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HomeFeaturesHow Julia saw and felt: A feminist retelling of George Orwell’s 1984

How Julia saw and felt: A feminist retelling of George Orwell’s 1984

Sandra Newman's ‘Julia’ reimagines Orwell’s dystopia from the perspective of Winston Smith’s lover. She understands Oceania “far better than Winston”, says publisher Granta.

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As Big Brother watched over Oceania and Winston engaged in his secret romance that later got him arrested, what was Julia thinking? George Orwell’s novel 1984  (written in 1949) has, over the course of history, become an institution in itself. 

It is a book that seemed to have prophesied how authoritarian regimes function. However, like most stellar pieces of literature (then as now), it lacked one thing — a woman’s perspective. 

Maybe that’s why the estate of George Orwell recently approved a feminist re-telling of 1984, which reimagines the story from the perspective of protagonist Winston Smith’s lover, Julia. In essence, the re-imagined 1984, written by Sandra Newman, will have Julia as the book’s protagonist as someone who understands the world of Oceania “far, far better than Winston”, said the book’s publisher. The new book will also just be called ‘Julia’.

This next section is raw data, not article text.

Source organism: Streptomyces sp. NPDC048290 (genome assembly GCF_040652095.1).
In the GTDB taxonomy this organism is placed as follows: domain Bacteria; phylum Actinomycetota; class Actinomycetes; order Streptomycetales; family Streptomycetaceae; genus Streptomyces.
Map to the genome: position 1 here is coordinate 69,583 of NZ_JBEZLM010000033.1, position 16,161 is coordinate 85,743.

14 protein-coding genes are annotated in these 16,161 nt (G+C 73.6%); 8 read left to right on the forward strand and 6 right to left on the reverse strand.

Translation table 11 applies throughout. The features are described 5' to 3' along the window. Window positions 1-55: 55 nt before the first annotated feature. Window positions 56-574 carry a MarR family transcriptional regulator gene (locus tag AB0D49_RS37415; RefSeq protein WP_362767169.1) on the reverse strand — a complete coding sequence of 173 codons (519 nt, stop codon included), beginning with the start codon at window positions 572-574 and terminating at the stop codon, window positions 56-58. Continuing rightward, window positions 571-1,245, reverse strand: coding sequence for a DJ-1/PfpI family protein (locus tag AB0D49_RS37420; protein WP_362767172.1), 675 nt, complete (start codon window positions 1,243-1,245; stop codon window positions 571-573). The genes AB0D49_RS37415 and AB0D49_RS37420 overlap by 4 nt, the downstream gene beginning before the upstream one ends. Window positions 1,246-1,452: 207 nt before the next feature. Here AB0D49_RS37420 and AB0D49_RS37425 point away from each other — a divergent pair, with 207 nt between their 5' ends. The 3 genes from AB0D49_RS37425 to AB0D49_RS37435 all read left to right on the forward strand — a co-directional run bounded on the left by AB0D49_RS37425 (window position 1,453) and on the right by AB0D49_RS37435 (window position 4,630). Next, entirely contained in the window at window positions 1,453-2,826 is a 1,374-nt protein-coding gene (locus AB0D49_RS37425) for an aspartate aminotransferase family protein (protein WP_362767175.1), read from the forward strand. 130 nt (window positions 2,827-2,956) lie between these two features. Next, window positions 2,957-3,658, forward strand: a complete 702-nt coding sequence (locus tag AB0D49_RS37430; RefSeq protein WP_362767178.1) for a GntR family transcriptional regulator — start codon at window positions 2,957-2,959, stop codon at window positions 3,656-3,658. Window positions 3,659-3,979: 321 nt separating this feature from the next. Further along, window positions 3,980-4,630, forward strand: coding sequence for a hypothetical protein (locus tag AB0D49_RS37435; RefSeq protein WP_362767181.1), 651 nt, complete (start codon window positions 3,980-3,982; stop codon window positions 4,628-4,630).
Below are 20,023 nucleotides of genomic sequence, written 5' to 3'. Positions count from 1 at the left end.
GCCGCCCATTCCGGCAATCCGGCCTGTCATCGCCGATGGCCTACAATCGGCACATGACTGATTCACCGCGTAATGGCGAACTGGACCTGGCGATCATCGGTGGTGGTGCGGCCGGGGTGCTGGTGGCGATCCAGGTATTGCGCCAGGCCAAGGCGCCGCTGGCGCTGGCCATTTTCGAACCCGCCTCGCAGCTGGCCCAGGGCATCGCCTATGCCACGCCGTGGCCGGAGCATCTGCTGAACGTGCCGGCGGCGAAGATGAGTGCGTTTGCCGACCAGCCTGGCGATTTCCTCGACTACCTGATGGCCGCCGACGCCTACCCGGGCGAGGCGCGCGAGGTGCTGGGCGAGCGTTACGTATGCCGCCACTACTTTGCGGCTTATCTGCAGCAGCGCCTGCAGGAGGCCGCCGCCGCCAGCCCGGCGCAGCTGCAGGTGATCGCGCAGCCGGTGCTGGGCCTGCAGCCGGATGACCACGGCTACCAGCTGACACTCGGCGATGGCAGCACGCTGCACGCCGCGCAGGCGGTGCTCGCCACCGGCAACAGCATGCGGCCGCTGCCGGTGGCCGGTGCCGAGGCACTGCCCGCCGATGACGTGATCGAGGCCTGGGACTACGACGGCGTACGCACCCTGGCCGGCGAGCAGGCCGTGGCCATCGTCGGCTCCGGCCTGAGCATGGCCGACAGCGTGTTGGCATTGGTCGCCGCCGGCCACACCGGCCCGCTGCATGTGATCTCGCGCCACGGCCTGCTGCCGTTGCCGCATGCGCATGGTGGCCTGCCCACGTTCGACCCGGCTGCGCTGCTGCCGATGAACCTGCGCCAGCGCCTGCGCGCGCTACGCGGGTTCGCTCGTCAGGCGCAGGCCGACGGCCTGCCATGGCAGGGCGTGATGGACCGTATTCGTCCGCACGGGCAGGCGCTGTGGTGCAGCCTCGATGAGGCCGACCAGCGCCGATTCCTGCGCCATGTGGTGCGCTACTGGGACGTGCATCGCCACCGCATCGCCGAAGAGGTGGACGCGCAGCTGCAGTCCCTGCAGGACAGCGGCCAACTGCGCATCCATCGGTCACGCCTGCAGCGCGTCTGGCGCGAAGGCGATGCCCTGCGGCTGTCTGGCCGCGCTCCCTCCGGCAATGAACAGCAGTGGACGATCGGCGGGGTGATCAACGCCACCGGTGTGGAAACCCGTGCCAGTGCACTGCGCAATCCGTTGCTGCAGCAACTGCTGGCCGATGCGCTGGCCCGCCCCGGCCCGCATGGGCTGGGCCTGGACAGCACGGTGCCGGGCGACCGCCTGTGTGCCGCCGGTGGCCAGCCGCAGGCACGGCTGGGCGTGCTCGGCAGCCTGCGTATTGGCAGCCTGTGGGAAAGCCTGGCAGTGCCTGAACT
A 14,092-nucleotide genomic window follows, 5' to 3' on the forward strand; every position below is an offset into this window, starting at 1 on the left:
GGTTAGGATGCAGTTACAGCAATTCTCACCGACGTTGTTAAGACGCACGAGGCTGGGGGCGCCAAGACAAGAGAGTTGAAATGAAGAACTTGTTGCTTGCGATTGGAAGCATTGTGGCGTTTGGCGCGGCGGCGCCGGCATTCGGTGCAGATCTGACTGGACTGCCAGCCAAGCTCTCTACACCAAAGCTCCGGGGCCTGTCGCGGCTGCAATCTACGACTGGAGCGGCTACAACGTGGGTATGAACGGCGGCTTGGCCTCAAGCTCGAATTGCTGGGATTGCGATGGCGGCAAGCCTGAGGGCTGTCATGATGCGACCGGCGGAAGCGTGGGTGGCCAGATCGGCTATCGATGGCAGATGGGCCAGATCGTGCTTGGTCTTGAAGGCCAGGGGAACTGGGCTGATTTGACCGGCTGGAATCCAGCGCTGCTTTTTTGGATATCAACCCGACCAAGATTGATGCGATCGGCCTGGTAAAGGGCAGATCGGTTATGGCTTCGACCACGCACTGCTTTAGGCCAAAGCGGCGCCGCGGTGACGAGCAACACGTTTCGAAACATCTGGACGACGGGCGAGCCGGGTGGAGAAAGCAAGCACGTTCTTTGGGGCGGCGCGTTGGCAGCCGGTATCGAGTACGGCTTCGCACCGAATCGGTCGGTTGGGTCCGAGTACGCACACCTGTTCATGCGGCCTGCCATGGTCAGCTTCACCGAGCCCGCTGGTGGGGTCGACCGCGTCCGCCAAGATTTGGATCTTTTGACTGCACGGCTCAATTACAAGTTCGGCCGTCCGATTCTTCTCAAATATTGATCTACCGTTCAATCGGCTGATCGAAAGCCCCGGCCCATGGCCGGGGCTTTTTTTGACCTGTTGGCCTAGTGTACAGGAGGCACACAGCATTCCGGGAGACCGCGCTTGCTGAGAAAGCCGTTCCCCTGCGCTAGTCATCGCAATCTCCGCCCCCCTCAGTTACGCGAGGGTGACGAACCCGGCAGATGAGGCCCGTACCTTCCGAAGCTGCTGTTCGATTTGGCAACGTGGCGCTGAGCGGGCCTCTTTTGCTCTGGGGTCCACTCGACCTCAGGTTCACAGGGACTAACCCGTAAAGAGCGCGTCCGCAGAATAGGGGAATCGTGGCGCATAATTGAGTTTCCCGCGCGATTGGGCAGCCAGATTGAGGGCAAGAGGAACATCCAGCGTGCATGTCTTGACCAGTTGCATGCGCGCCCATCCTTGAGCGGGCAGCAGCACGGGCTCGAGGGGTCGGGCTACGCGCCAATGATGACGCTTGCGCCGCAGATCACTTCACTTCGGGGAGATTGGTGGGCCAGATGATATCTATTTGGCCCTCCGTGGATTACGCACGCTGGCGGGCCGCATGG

The re-telling of Orwell’s novel is also part of a larger feminist effort over the years to reimagine classic literature from a woman’s perspective or a gender-neutral lense. Earlier, fairytales like Cinderella and Red Riding Hood, as well as nursery rhymes have been re-imagined to make women central to their narrative, or at least make them key players.


Also read: Pegasus scandal shows we are living in George Orwell’s 1984


 

Why Julia “stirred envy” in Winston

“It was the man from Records (Winston) who began it, him all unknowing in his prim, grim way, his above-it-all oldthink way. He was the one Syme called ‘Old Misery’,” writes Newman in the book, according to a report published by The Guardian.

“Comrade Smith was his right name, though ‘Comrade’ never suited him somehow. Of course, if you felt foolish calling someone ‘Comrade’, far better not to speak to them at all”, she adds.

Granta, the publisher of the book, says that the book tells Julia’s story through two plotlines. First, what she sees in Winston that attracts her, and second, how she navigated and made her way through the party hierarchy in Oceania.

“In some ways she was far more acute than Winston, and far less susceptible to Party propaganda. She also stirred a sort of envy in him by telling him that during the Two Minutes Hate her great difficulty was to avoid bursting out laughing. But she only questioned the teachings of the Party when they in some way touched upon her own life. Often she was ready to accept the official mythology, simply because the difference between truth and falsehood did not seem important to her,” says Granta.